Bone Marrow Transplantation (2011) 46, 1480–1483 & 2011 Macmillan Publishers Limited All rights reserved 0268-3369/11
LETTER TO THE EDITOR
Pulmonary alveolar proteinosis following allogeneic hematopoietic cell transplantation Bone Marrow Transplantation (2011) 46, 1480–1483; doi:10.1038/bmt.2010.321; published online 10 January 2011 Pulmonary alveolar proteinosis (PAP) is a rare diffuse pulmonary disease characterized by the accumulation of periodic acid-Schiff (PAS)-positive lipoproteinaceous material, primarily phospholipid surfactant and surfactant apoproteins in the distal air spaces.1 The underlying etiopathogenesis is incompletely elucidated, but evidence suggests a central role for GM-CSF and macrophage function.2–7 Congenital, autoimmune and secondary forms have been described. Congenital PAP has been described to result from inherited mutations in genes for surfactant, or the GM-CSF receptor. An autoimmune form has been attributed to anti-GM-CSF Abs that undermine macrophage function.8 Finally, secondary PAP has been reported following diverse conditions, including toxic inhalation and associated pneumoconioses, infections such as Pneumocystis jirovecii, viral infections, or Nocardia, and both hematologic malignancies and post-hematopoietic cell transplantation (HCT) for hematologic malignancies.9–15 Dyspnea and cough predominate in the clinical presentation, whereas some cases may be discovered radiographically in the absence of symptoms. Radiographic imaging commonly demonstrates diffuse bilateral alveolar opacities, with a predilection for the central middle and lower lung, and high-resolution computed tomography scan (CT) demonstrates diffuse ground-glass opacity; typical radiographic ﬁndings seen in autoimmune PAP may not be seen in secondary PAP.16 Samples from bronchoalveolar lavage (BAL) demonstrate opaque or milky appearance, and cytologic ﬁndings include alveolar macrophages containing PAS-positive material. Deﬁnitive diagnosis is made by pathologic examination of lung biopsy, conﬁrming the presence of PAS-positive material in the terminal bronchioles and alveoli. Serum or BAL anti-GM-CSF titer has been reported to have high diagnostic accuracy for autoimmune PAP. There have been few reports of secondary PAP being associated with hematologic malignancies and even less speciﬁcally after HCT. We report, herein, a case of secondary PAP following allogeneic HCT for CML. A 40-year-old woman was originally diagnosed with CML in chronic phase in July 2007. Her initial presentation was notable for constitutional symptoms, splenomegaly and the following hematologic parameters: total WBC count of 250 000, hemoglobin 11.7 g/dL and platelet count of 225 000. BM biopsy demonstrated a hypercellular marrow, 10% myeloid blasts, 5% basophils and the cytogenetic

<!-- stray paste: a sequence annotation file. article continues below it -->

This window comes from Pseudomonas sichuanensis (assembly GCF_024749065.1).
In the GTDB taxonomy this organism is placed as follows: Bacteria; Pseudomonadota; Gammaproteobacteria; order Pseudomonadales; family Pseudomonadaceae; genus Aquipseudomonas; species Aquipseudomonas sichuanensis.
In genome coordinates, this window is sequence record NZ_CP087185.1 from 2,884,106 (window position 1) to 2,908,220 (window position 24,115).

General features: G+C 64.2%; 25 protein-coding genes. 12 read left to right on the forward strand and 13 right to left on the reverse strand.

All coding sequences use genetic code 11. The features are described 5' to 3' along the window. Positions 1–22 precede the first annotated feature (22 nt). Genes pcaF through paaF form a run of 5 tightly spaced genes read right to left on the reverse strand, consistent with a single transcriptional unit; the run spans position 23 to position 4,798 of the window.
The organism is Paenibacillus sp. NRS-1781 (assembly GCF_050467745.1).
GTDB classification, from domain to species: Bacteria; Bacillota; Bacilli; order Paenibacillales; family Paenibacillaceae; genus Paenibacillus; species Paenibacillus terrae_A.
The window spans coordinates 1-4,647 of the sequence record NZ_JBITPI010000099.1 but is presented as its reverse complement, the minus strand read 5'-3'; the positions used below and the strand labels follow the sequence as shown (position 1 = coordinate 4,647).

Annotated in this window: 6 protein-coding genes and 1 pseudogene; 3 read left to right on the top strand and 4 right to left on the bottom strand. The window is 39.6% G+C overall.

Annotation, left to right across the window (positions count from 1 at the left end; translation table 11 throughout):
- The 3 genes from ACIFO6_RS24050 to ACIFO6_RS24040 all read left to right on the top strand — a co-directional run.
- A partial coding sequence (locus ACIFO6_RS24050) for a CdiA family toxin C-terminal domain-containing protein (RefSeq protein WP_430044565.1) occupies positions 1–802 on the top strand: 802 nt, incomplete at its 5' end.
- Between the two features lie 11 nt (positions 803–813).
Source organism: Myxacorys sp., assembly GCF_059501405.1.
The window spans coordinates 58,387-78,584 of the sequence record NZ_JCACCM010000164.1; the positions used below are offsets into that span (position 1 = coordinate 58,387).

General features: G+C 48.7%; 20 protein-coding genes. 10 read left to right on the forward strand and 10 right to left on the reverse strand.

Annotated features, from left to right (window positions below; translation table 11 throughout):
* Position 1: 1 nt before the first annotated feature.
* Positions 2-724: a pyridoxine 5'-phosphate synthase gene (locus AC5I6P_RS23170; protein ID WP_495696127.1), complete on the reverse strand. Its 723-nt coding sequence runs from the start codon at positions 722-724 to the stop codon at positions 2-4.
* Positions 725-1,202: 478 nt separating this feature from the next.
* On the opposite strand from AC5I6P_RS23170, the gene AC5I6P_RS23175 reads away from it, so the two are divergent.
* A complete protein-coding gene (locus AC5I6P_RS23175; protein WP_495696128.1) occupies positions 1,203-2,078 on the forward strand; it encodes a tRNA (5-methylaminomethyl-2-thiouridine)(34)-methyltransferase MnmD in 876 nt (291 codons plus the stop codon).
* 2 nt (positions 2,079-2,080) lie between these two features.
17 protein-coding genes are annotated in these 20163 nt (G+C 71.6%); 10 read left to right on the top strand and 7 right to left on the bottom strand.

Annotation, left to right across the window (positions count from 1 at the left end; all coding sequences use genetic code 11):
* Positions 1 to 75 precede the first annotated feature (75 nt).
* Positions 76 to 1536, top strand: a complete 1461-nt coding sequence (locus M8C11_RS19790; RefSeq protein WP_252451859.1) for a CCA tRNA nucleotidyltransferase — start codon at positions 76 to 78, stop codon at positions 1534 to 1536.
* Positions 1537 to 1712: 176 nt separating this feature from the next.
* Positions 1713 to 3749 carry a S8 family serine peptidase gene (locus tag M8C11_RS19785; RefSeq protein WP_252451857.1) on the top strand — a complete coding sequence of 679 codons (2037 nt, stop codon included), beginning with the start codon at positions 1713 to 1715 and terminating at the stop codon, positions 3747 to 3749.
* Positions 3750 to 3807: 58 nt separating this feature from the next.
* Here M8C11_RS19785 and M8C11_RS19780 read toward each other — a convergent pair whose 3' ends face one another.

ﬁnding of t(9:22). Initial leukoreduction was achieved with hydroxyurea, and she was treated thereafter with imatinib 600 mg daily. With disease progression to accelerated phase, therapy was changed to dasatinib 70 mg twice daily. Anagrelide was also utilized to control progressive thrombocytosis. Clonal evolution was demonstrated with the development of trisomy8 on BM cytogenetics. Given disease progression, she was referred for allogeneic HCT. Other past medical history was notable for an B12 pack year smoking history. Pre-HCT pulmonary function tests demonstrated the following: forced vital capacity 105%, forced expiratory volume in 1 second 112% and diffusion capacity carbon monoxide 64% of predicted values, respectively. High-resolution chest CT did not demonstrate any pulmonary parenchymal abnormalities. In April 2008, she received conditioning therapy with ﬂudarabine 40 mg/m2 for four consecutive daily doses (days 6 through 3), each followed by i.v. BU. The initial dose of BU was 145 mg/m2, and dose adjustment was performed based on pharmacokinetic studies to achieve a target AUC of 5300 mmol/min for each of the 4 days. She received an infusion of allogeneic peripheral blood-mobilized stem cells from a 10/10 HLA-matched unrelated donor, with a total CD34 þ cell dose of 10 106. Immune suppression consisted of tacrolimus targeted to therapeutic levels of 10–15 ng/mL, and MTX delivered on days 1, 3, 6 and 11 after HCT. Immediate post-HCT complications included grade 2 mucositis and nausea. Additional postHCT complications included the following: biopsy-proven acute GVHD of the gastrointestinal tract in July 2008 requiring therapy with 1 mg/kg of glucocorticoids, followed by a tapering course, mycophenolate mofetil and sirolimus; multiple complications from steroid therapy including proximal myopathy, weakness, osteopenia and hypertension; and bilateral pulmonary emboli treated with systemic anticoagulation, later replaced by an inferior vena cava ﬁlter because of the bleeding risk associated with weakness and multiple falls. Through the duration of follow-up, her CML remained in sustained complete molecular remission. In October 2009, she presented with unexplained progressive exertional dyspnea and non-productive cough. She had no fever and no upper respiratory symptoms. Clinical examination was notable for decreased breath sounds bilaterally, tachypnea and an oxygen saturation of 96% without supplementation. Echocardiogram conﬁrmed normal systolic function with an ejection fraction of 60% and no other abnormalities. High-resolution chest CT demonstrated extensive ground-glass opacity throughout the chest, with scattered small nodular densities.
Letter to the Editor